Colombia’s Coffee Triangle (known locally as Eje Cafetero) is a region of remarkable ecological beauty, renowned for growing some of the world’s sweetest, most aromatic coffee beans. With nearly one third of Colombia’s coffee production happening in this triangle alone, these areas present some of the best coffee farms to visit in the world.
This is nature’s paradise, with all-around avocado-coloured scenery. The alluring national parks, which cover steep valleys at the western edge of the Andes Mountains, offer a multitude of hiking routes. Alongside this, the locals in the Coffee Triangle are some of the pleasantest people you will ever come across, welcoming you into their villages with open arms.
Read on to get to know more about this captivating UNESCO World Heritage Site.
Why does Colombian Coffee taste so good?
The Coffee Triangle was established in the Paisa region simply for its ideal growing climate. The combination of consistent, warm temperatures, showers throughout the year, rich, volcanic soil, and dedicated farmers, results in premium coffee from bean to cup. The high altitudes – some farms reach over 1,500 metres above sea level – assist with maintaining a cool enough temperature to keep the plants on a steady course of growth.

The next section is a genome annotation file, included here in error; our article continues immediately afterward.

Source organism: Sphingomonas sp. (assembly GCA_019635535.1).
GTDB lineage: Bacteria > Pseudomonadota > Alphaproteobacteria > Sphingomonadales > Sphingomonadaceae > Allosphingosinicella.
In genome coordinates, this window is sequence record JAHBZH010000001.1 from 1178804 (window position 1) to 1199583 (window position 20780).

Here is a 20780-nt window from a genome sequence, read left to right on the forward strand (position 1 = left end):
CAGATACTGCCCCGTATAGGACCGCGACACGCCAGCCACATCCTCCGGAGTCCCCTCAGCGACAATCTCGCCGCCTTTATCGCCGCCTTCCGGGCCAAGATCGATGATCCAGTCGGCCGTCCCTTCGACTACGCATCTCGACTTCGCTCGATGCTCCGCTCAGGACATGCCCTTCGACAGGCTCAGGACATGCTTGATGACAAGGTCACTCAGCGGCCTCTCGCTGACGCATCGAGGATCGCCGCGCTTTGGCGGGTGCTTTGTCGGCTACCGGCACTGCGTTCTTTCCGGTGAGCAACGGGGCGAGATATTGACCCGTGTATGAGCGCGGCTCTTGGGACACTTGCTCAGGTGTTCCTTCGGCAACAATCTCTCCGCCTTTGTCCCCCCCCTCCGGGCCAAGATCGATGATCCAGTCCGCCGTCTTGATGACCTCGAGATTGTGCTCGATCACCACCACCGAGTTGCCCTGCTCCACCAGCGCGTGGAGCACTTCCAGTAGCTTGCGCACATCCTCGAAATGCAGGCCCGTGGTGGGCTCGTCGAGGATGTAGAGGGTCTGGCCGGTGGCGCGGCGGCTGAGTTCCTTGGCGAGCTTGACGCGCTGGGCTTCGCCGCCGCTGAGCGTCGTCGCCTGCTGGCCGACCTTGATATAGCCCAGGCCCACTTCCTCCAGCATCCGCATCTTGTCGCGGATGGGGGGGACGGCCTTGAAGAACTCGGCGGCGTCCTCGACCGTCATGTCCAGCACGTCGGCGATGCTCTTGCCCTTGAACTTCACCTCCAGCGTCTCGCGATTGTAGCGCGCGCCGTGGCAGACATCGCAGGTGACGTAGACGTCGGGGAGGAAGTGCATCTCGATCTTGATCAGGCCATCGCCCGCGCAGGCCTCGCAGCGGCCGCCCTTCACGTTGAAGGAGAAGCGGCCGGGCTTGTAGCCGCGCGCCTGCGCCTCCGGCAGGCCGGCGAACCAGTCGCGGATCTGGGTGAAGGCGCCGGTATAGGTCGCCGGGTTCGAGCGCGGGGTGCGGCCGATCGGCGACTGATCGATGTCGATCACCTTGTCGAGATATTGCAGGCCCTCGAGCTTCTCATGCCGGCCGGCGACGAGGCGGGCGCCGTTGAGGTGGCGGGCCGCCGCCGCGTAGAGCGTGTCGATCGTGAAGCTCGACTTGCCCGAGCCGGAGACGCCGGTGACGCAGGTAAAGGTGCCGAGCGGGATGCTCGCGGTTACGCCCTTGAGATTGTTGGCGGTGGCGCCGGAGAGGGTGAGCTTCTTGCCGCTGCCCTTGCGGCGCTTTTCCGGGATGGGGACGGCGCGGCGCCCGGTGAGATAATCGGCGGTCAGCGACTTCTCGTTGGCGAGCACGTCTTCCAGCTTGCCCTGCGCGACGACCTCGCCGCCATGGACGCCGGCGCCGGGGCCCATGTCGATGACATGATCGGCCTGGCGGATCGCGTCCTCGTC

The original success of the crops in Caldas, in terms of quantity and quality, led to cultivation spreading to the other two points of the triangle, Risaralda and Quinto. All three departments were producing the best Colombian beans by the early 20th century.
In 2011, UNESCO designated the coffee landscapes of Colombia a World Heritage Site, recognising them as a striking example of constant land use and the efforts of generations of families to farm in demanding geographical conditions. Coffee production remains central to the livelihoods, cultural identity, and legacy of the people who live here.